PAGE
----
Grief is so very misunderstood by the common person.  I often hear from my clients "no one understands me", or "people expect me to be over this by now."  I have even heard people tell me that they cannot cry amongst the family because it make everyone "uncomfortable."  We are trained by this mixed up society to say the most harsh things to grievers. "At least you have two other children." or "Don't feel bad, at least you are young enough to marry again."  I wish it were required reading by all high schools in America and beyond to read the Grief Recovery Handbook in an attempt to retrain Americans for grief experiences.

As for the rest of the article, I found the research findings, in many cases, in tune with The Grief Recovery Institute.  Some of those findings are that people who go for extended periods in grief without help lose direction, lose hope, and lose their own way.  I was one of those people.  I also liked the idea of confronting grief head on and not shrinking away from it.  We do not like pain and we typically avoid situations that cause it.  I too avoided the hospitals my son was in. For grief, however, we need to lean into it much like walking into hurricane force winds.  We need to go on the journey set before us, even though it hurts and was thrust on us.  Grief is supposed to hurt.  As a friend of a friend Mar Feder says "Every loss deserves to be honored with grief."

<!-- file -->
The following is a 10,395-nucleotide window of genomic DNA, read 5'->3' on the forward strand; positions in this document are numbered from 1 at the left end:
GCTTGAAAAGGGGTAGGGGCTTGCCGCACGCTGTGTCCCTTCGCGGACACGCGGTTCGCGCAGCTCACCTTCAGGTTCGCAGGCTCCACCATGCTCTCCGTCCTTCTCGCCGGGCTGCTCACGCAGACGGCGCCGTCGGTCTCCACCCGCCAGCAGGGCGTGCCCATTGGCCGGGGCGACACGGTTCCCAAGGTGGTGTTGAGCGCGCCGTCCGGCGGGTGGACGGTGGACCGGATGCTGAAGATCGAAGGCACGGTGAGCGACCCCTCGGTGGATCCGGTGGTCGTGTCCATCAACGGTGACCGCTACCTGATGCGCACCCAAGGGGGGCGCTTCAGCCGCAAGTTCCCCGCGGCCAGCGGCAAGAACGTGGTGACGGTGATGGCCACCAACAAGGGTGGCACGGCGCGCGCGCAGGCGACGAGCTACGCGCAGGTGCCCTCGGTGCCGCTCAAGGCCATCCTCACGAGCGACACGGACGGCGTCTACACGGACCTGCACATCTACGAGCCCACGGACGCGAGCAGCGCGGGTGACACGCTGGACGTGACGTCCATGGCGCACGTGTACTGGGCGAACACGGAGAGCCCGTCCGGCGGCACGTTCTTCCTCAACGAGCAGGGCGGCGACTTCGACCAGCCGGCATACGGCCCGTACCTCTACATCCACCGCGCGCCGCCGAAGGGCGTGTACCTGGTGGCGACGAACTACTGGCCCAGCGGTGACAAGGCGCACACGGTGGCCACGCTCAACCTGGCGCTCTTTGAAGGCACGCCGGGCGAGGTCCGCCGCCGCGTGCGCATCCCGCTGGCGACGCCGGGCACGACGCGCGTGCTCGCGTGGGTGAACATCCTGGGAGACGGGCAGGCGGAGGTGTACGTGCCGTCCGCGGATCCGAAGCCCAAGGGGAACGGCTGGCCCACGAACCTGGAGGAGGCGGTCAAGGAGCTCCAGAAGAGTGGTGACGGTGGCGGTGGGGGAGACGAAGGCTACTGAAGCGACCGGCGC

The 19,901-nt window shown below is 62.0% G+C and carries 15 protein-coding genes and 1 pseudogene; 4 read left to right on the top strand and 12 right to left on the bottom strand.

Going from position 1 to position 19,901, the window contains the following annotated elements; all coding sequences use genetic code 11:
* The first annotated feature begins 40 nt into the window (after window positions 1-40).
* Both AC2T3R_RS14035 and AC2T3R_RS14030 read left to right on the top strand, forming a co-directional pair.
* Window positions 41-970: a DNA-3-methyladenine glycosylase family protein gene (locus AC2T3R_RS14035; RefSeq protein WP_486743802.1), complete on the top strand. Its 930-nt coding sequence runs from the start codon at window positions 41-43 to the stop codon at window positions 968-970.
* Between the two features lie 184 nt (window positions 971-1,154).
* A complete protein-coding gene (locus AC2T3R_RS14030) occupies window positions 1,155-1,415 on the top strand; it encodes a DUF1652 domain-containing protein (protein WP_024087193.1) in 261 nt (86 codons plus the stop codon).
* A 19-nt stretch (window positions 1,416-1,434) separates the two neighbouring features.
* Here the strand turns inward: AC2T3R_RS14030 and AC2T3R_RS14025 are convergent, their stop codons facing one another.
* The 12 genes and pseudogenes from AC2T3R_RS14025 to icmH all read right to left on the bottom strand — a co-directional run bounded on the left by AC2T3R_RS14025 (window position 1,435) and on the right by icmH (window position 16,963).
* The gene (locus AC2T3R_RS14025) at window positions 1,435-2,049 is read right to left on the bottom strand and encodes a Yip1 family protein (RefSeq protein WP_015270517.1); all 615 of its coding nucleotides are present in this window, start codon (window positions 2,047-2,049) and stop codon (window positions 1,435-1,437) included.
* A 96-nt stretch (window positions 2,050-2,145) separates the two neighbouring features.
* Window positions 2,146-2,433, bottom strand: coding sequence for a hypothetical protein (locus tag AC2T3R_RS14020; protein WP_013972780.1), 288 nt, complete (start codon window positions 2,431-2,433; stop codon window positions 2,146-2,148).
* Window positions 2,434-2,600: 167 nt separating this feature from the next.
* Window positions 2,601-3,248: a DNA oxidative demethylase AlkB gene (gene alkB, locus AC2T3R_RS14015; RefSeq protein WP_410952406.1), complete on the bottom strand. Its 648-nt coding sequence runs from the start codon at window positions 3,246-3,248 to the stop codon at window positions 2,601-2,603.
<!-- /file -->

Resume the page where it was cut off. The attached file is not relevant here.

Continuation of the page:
I liked that the researchers didn't agree with Dr. Elisabeth Kübler-Ross' 5 stages of grief when it comes to the griever, and that there are no defined stages that every person goes through.  I liked some of the methods that were developed for confronting grief.  These steps remind me of the steps in the programs of GRI where we examine our belief about grief, then we take small distinct steps towards an understanding of what is unsaid, undone, incomplete, and lost though the death or loss of a relationship.  A person needs to have two things to accomplish grief recovery, the will to do it (not everyone wants to get better), and the right steps/program.

I do appreciate the research done with grieving people and the efforts of wonderful people to find ways to help people in grief.  While this was a long article, it was quite interesting.  Is grief a disease?  No, it is natural.  Do grieving people need help?  Yes, many do and should seek it.  Are there existing programs that address many of the aspects of the research findings? Yes, please see the links above.  Is everyone worthy of help?  By all means.